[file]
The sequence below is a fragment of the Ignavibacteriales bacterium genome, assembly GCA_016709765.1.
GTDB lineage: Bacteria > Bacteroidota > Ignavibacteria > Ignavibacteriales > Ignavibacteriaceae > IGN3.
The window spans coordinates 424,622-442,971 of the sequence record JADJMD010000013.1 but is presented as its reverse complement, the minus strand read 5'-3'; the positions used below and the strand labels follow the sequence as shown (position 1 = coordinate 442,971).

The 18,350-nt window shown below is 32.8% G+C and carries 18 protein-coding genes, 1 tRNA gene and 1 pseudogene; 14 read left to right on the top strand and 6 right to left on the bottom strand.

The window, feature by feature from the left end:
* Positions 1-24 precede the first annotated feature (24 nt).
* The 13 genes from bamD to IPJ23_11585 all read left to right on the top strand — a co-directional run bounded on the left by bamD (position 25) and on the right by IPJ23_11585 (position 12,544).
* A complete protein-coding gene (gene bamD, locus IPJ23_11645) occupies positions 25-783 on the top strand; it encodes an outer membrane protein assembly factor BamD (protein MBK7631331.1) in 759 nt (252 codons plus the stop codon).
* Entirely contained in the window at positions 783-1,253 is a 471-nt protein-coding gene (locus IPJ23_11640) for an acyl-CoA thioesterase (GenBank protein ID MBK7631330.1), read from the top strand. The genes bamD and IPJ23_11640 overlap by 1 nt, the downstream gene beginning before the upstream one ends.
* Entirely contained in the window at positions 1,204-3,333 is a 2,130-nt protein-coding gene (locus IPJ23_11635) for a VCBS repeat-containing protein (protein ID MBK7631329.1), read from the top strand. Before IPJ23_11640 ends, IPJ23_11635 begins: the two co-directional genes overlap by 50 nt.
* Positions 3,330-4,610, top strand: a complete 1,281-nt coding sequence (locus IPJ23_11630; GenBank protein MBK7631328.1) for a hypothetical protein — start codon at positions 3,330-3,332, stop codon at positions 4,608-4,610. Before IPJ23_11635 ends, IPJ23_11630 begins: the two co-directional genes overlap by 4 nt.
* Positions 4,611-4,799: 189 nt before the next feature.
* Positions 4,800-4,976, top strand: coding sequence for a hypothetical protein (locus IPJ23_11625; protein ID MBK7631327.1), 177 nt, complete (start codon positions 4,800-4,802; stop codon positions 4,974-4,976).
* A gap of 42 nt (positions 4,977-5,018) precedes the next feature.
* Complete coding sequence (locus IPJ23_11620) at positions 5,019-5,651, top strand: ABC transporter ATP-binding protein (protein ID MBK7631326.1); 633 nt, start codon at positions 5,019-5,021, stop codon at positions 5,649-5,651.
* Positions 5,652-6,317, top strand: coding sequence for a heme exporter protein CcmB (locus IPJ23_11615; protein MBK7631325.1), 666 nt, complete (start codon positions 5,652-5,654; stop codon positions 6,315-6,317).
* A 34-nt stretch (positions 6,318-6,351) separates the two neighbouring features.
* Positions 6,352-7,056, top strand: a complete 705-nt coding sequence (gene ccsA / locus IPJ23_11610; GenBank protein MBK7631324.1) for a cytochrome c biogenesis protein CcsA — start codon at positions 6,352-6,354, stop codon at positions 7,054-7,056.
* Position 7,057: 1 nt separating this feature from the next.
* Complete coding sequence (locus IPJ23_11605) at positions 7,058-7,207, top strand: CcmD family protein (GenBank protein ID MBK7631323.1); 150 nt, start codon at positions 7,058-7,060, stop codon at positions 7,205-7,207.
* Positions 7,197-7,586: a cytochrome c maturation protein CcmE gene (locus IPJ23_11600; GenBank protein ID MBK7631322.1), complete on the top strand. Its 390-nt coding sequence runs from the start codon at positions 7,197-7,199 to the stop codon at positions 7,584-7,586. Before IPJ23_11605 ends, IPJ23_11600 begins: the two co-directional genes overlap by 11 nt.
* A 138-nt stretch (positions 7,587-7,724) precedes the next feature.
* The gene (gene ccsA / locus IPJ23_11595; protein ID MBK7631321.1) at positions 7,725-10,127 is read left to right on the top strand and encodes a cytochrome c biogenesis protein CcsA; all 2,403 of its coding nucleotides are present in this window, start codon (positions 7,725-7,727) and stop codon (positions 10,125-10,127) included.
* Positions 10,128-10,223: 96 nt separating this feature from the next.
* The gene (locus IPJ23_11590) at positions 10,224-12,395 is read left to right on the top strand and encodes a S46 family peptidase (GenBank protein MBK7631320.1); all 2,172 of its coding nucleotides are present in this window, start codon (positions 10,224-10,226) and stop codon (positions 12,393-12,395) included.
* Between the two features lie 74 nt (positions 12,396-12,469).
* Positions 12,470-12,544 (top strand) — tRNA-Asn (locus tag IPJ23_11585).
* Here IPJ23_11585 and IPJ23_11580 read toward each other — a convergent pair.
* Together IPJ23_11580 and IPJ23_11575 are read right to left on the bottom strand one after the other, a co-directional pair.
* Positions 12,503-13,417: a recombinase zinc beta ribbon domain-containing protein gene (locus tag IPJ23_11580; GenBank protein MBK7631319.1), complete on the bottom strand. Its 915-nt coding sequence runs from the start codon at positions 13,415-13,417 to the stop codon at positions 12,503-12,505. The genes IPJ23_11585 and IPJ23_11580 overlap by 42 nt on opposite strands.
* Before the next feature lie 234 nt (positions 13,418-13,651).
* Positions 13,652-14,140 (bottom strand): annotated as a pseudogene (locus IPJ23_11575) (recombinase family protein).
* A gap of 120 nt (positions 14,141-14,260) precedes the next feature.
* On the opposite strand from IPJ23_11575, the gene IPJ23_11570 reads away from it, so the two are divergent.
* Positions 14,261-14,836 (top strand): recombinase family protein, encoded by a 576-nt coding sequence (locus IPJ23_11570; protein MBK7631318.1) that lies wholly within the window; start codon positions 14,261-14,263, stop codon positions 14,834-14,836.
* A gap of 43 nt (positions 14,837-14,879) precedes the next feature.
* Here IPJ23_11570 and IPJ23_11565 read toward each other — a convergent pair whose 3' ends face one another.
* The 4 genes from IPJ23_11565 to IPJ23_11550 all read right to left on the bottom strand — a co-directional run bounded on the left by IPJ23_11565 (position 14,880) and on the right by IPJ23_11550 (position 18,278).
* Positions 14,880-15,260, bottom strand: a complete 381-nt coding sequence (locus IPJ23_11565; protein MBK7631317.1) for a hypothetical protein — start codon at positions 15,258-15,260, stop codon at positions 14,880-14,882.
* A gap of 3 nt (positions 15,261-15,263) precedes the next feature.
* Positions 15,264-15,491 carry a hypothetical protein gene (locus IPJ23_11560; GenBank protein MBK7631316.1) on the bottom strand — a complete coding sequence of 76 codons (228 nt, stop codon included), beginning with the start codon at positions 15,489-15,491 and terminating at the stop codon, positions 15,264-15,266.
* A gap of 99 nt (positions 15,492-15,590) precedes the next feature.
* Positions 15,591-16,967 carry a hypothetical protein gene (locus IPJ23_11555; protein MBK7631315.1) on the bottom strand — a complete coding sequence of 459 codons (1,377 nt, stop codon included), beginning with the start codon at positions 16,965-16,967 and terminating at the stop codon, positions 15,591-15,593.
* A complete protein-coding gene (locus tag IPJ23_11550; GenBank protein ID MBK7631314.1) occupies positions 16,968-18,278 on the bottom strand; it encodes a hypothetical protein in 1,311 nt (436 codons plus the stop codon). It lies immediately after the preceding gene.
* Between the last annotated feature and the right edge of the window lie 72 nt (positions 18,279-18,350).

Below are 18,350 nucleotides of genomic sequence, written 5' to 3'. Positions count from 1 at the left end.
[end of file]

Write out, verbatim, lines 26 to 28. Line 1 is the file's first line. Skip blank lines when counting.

* Between the two features lie 74 nt (positions 12,396-12,469).
* Positions 12,470-12,544 (top strand) — tRNA-Asn (locus tag IPJ23_11585).
* Here IPJ23_11585 and IPJ23_11580 read toward each other — a convergent pair.